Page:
The further along the alphabet a letter is, the further along the alphabet a letter is, the higher the resultant note. This acts as emphasis, and a way to spot repeated patterns. The classic example is a well known rhyming sentence, 'How now brown cow'. The repeated use of the letters 'ow' results in a motif, the mid-range note 'o' followed by the higher 'w'. Similarly, the word 'potato' allows you to hear a sequence moving up and then swiftly back down again.

Time to look at tweets, punctuation in Text to Music makes more distinct sounds. A hash tag (e.g. '#bieberfever') will be a word preceded by a piece of white noise, like a walkie talkie crackling into life. The @ symbol is a distinctive whoop, making it clearly audible when a user name is mentioned. and a link (preceded by http://) shows up with the two high-pitched t's and upward whoops from the slashes.  This means that with some time listening, you can start to have some idea of the content of a tweet merely from it's sound.

I've also connected to RSS feeds for a source of text, and other API's are almost certainly possible as source material.

What's next?

A recent discussion over twitter with fellow developer Adam Strawson (@AdamStrawson) has lead me to think about the possibility of using Text to Music as part of a Ruby on Rails application. In short so that a Rails app could send a message to a machine in an office which would make some music to inform people there that something is happening through the app.

The discussion with Adam was about using it as part of an online shop, so when an order is made, the music machine pipes up and lets employees know that there's an order which needs to be processed. They could even learn to recognise products or their categories from the sound.

The use of http connections means it could be set up so a server sends the commands remotely to a computer running pure data elsewhere. However the use of logical delays (the ruby command sleep(0.1) etc.) means that the actual ruby processing would have to be on a seperate thread to stop the server freezing whenever a notification is sent. Another possiblity is that a third application would be set up to recieve http requests containing the text to be sonified, process the characters and then port them to pure data. Either way, progressing with my acts_as_musician plugin is likely to require an increase in my level of in-depth technical knowledge.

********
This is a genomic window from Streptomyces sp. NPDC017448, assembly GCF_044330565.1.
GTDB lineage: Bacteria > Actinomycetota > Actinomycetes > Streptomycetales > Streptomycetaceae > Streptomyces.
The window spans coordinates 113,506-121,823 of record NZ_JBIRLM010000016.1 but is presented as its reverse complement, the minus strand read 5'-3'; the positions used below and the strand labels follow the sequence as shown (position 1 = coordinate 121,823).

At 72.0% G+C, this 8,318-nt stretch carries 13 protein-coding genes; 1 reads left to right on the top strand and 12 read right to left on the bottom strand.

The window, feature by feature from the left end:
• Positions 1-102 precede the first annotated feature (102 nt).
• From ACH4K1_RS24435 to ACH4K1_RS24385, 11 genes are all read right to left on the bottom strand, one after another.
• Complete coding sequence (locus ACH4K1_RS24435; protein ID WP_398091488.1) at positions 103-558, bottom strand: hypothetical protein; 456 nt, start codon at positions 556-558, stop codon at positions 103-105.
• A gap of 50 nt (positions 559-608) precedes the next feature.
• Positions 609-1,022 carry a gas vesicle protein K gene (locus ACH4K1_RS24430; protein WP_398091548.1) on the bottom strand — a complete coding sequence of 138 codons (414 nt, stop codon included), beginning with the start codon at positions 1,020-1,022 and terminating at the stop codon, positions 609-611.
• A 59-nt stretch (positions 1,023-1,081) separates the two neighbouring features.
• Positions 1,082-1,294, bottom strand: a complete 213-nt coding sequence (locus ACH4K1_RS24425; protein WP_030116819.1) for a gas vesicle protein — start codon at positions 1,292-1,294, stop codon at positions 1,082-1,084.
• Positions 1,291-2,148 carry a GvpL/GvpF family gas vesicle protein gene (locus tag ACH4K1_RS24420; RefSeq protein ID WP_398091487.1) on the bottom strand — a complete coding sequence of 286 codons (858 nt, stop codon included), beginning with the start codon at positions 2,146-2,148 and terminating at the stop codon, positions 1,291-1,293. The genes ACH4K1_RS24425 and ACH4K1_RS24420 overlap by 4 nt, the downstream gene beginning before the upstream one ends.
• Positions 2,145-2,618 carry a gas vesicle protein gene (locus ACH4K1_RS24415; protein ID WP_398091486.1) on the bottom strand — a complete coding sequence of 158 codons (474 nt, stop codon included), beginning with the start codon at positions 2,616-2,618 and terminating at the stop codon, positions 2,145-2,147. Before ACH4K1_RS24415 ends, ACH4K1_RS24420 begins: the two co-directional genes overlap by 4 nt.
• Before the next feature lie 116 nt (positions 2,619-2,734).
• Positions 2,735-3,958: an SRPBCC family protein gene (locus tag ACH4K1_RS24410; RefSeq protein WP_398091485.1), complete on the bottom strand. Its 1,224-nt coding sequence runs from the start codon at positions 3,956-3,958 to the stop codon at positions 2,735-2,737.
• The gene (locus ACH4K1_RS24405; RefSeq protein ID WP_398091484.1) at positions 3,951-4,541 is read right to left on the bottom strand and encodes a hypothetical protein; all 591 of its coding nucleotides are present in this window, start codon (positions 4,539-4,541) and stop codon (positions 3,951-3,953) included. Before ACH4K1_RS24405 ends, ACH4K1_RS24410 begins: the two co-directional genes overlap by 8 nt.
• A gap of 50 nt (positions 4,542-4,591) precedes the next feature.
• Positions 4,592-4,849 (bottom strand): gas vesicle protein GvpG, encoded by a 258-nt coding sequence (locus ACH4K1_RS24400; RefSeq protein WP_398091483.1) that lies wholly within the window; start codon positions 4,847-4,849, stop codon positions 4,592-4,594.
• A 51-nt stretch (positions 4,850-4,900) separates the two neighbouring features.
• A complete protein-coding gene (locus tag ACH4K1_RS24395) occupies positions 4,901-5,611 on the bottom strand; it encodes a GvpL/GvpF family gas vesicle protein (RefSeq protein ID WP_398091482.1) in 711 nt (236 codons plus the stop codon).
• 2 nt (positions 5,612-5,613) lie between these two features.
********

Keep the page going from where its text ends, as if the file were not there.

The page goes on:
Interested?

If you're reading this and thinking that Text to Music sounds like fun, I have good news for you, It's open source!!! So if you're using Mac OS or just about any linux distribution and can use the terminal, I'd love for you to get involved!

First step is to install Pure Data and Ruby on your machine, there's about a million websites which will tell you about either one of these, so I won't bother using any more space to talk about it.

The second is to go to the Text to Music Github page and follow the instructions from there.

I'm always interested in receiving feedback on how you find it to install, how it could be improved, technical problems you run across or even, if you know any Ruby or Pure Data, any modifications or improvements you want to make to it. Feel free to email me at andrewfaraday@hotmail.co.uk.


Well, I think that's a fairly full first blog post, hopefully I'll be getting back to blogging soon with some pure data recipes.